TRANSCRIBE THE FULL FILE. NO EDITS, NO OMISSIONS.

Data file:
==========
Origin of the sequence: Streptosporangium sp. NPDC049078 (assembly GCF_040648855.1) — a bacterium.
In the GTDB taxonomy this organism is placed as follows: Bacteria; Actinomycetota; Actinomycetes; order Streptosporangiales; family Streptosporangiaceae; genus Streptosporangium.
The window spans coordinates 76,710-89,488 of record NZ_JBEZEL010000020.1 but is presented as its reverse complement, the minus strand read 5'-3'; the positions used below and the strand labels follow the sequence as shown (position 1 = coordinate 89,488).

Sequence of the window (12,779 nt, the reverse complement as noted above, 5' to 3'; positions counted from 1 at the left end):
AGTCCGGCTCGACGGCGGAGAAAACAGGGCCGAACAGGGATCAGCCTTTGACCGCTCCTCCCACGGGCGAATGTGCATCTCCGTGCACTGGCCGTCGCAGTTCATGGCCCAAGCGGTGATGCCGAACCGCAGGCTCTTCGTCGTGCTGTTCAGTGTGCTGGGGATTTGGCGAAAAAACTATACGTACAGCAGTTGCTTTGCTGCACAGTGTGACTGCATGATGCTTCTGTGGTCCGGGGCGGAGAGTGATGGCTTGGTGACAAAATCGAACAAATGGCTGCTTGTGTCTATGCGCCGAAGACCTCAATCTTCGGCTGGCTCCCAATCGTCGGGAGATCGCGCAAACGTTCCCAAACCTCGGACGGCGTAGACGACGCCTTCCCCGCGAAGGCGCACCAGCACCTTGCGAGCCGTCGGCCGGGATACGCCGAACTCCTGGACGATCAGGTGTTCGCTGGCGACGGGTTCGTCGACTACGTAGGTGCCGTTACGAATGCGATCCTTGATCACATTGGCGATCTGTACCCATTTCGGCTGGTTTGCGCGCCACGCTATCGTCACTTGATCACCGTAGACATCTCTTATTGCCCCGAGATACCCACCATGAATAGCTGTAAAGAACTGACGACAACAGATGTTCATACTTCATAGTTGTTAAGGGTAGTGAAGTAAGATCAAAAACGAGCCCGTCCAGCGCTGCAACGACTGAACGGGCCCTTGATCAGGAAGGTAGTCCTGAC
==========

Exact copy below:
Origin of the sequence: Streptosporangium sp. NPDC049078 (assembly GCF_040648855.1) — a bacterium.
In the GTDB taxonomy this organism is placed as follows: Bacteria; Actinomycetota; Actinomycetes; order Streptosporangiales; family Streptosporangiaceae; genus Streptosporangium.
The window spans coordinates 76,710-89,488 of record NZ_JBEZEL010000020.1 but is presented as its reverse complement, the minus strand read 5'-3'; the positions used below and the strand labels follow the sequence as shown (position 1 = coordinate 89,488).

Sequence of the window (12,779 nt, the reverse complement as noted above, 5' to 3'; positions counted from 1 at the left end):
AGTCCGGCTCGACGGCGGAGAAAACAGGGCCGAACAGGGATCAGCCTTTGACCGCTCCTCCCACGGGCGAATGTGCATCTCCGTGCACTGGCCGTCGCAGTTCATGGCCCAAGCGGTGATGCCGAACCGCAGGCTCTTCGTCGTGCTGTTCAGTGTGCTGGGGATTTGGCGAAAAAACTATACGTACAGCAGTTGCTTTGCTGCACAGTGTGACTGCATGATGCTTCTGTGGTCCGGGGCGGAGAGTGATGGCTTGGTGACAAAATCGAACAAATGGCTGCTTGTGTCTATGCGCCGAAGACCTCAATCTTCGGCTGGCTCCCAATCGTCGGGAGATCGCGCAAACGTTCCCAAACCTCGGACGGCGTAGACGACGCCTTCCCCGCGAAGGCGCACCAGCACCTTGCGAGCCGTCGGCCGGGATACGCCGAACTCCTGGACGATCAGGTGTTCGCTGGCGACGGGTTCGTCGACTACGTAGGTGCCGTTACGAATGCGATCCTTGATCACATTGGCGATCTGTACCCATTTCGGCTGGTTTGCGCGCCACGCTATCGTCACTTGATCACCGTAGACATCTCTTATTGCCCCGAGATACCCACCATGAATAGCTGTAAAGAACTGACGACAACAGATGTTCATACTTCATAGTTGTTAAGGGTAGTGAAGTAAGATCAAAAACGAGCCCGTCCAGCGCTGCAACGACTGAACGGGCCCTTGATCAGGAAGGTAGTCCTGAC